Ah, Downton Abbey.
Just as if a clock is ticking, the haunting tap of the piano key in John Lunn’s signature score takes us back. Lush and sweeping grounds surround the great Jacobethan house and we’re reminded of the journey from our earliest Downton experience—when in 1912 the Crawley family learns of dire consequences for them with the sinking of the Titanic. ** Spoilers forthcoming **
Since then, Lady Mary’s come a long way—a terrible scandal is now behind her (we think), and with her beloved Matthew now gone for some years, Downton is safe as her rightful inheritance. She has a new love and a new life, and I’m so happy to see her happy—that girl is my kind of heroine. I did think that perhaps she’d have ended up with Tom Branson, the man who’d whisked away her youngest sister Sybil, but no, not for her the Irish chauffeur, who’s now a widower and single dad. I can’t wait to see if Tom’s new love affair blooms.
’Course, Mary’s surviving sister Edith has been in the wars too, so to speak, but her lovely little daughter Marigold is now under the family wing—although Mary doesn’t know who the child really is. What deliciousness awaits if that truth fully outs? It’s not as if those two sisters have always been on good terms, and yet Edith is now a marchioness—she outranks her older sister.
Thank goodness for our beloved cranky and quick-witted Violet, the Dowager Countess of Grantham. Of course she’s protective of her granddaughters—did she not have a little tryst with a handsome prince in her merry youth? How else would she know that life takes twists and turns without a care for airs and graces—or grand titles. The trick is to keep it quiet…and heaven help anyone who gets in the way of that.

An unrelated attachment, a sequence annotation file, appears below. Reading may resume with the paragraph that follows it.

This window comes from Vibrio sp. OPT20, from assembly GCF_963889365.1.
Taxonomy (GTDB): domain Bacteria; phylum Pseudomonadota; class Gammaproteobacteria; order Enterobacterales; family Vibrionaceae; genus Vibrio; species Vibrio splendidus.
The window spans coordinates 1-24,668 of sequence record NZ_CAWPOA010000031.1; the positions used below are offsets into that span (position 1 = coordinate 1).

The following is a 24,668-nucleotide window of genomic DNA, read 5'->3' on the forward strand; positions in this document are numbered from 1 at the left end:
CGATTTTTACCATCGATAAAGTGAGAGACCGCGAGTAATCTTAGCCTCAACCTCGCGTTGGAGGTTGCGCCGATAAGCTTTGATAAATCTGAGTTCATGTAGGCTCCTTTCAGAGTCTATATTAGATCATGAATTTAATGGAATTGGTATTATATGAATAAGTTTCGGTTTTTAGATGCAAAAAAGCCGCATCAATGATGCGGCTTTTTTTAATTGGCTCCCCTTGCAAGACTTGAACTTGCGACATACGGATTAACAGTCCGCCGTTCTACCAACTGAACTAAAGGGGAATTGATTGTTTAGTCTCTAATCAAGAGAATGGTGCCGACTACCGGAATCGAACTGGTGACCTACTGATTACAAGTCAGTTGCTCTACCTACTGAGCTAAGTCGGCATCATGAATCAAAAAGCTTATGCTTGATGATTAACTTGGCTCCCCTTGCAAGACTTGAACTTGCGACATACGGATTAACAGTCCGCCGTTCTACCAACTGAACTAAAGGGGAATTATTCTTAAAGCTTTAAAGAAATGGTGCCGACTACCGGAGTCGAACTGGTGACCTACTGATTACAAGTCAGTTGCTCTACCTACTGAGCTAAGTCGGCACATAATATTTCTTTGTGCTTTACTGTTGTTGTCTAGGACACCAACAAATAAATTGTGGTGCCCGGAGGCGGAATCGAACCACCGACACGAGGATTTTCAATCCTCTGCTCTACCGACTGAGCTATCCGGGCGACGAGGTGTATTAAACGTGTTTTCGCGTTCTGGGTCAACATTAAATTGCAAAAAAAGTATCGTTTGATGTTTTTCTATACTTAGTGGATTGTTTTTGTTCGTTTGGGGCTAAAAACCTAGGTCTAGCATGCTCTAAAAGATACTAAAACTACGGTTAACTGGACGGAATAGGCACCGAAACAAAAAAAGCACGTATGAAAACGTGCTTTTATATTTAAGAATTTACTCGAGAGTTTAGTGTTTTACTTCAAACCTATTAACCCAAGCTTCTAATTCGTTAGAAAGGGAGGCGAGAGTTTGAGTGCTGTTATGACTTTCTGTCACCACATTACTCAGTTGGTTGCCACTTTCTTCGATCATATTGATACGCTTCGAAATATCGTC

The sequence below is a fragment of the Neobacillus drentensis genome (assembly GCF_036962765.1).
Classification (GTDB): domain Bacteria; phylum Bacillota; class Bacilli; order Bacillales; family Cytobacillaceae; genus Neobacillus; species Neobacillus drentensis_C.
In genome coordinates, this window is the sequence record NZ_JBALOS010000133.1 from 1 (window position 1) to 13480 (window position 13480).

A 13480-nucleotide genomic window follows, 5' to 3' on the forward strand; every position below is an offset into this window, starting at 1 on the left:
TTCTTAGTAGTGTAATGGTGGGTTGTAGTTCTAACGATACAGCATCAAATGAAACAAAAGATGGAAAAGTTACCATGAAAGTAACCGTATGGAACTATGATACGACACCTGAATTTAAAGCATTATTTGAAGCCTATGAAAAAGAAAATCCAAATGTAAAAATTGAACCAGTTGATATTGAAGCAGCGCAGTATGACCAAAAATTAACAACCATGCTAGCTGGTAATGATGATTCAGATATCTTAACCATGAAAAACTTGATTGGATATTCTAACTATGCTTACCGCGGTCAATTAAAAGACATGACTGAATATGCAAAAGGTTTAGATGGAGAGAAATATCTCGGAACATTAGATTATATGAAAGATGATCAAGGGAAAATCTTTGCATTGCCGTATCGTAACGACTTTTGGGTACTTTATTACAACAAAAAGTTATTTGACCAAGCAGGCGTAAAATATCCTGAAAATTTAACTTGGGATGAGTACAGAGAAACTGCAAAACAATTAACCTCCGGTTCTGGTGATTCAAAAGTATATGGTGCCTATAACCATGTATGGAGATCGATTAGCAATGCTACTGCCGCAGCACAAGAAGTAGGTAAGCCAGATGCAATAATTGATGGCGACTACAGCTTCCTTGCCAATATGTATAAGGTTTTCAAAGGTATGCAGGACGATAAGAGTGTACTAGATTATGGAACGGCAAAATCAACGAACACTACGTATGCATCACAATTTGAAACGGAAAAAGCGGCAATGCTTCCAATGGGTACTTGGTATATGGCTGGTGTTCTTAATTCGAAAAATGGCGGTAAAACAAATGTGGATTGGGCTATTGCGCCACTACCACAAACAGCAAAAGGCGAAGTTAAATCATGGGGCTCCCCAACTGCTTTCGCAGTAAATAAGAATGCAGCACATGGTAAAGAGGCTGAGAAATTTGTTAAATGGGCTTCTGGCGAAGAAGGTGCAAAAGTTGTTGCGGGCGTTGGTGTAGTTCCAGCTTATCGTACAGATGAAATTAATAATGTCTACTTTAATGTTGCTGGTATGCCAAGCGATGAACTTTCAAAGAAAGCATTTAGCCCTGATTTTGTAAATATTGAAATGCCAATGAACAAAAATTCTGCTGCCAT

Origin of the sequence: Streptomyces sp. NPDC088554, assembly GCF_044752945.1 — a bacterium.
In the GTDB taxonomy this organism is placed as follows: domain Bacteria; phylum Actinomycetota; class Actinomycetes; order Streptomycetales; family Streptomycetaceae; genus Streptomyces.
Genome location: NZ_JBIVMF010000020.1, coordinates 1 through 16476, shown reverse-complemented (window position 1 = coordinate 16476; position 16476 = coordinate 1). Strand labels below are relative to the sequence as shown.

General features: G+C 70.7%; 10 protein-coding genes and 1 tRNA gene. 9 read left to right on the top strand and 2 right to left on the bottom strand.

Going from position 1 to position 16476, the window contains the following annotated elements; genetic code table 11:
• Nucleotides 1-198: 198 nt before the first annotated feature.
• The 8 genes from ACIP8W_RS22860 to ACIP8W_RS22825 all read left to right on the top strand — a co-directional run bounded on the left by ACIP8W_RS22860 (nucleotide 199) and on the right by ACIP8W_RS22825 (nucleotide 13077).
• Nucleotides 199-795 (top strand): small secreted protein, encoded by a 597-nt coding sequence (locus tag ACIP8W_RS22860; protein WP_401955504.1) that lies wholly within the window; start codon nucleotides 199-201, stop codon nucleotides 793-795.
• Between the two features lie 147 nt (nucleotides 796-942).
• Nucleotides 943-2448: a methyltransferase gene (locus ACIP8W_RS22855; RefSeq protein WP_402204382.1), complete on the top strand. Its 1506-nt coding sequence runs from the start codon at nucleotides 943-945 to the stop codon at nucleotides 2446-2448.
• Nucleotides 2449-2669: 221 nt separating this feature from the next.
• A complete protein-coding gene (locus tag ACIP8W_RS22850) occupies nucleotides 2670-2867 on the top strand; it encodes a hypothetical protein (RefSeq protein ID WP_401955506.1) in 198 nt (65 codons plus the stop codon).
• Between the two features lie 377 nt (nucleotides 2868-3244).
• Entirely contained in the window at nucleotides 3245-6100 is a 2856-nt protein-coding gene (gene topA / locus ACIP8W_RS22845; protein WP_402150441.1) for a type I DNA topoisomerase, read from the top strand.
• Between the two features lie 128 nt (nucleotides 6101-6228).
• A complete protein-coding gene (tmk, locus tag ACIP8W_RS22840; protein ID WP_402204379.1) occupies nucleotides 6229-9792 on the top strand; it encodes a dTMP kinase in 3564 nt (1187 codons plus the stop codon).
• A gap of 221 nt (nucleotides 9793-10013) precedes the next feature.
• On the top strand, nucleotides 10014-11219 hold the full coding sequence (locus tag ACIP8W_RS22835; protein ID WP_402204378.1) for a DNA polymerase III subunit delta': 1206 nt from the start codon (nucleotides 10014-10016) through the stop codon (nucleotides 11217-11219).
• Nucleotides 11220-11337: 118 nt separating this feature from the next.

And oh, the clothes! Lavish, elegant, wickedly extravagant, sublimely sophisticated.
Downstairs, Mr and Mrs Bates at last seem to be happy. Dear gruff but warm and wonderful Carson (he did have a soft spot for Lady Mary) finally got his lovely Mrs Hughes. And what’s that—Barrow becomes the butler? Oh dear, that could be dangerous. He holds many secrets, does Thomas Barrow; some his own, some not his own. His scheming is uneasy to watch—never masterful, though … Is it?
Through the desperately awful, wasteful years of World War I, through bereavement, scandals, rape and murder, loves and marriages and babies, the family has made it almost intact to 1925. We’re in the middle of the roaring twenties, sporting gorgeous hairstyles and shorter hemlines, and well into George V’s reign. High society is rich and sumptuous, and carefree we’re led to believe. How well we were charmed by our upstairs and downstairs friends at the Crawleys’ opulent manor.
Now it’s 1927 and—the movie! The massive Downton Abbey ship glides over waters without a care that it might be about to hit an iceberg of its own.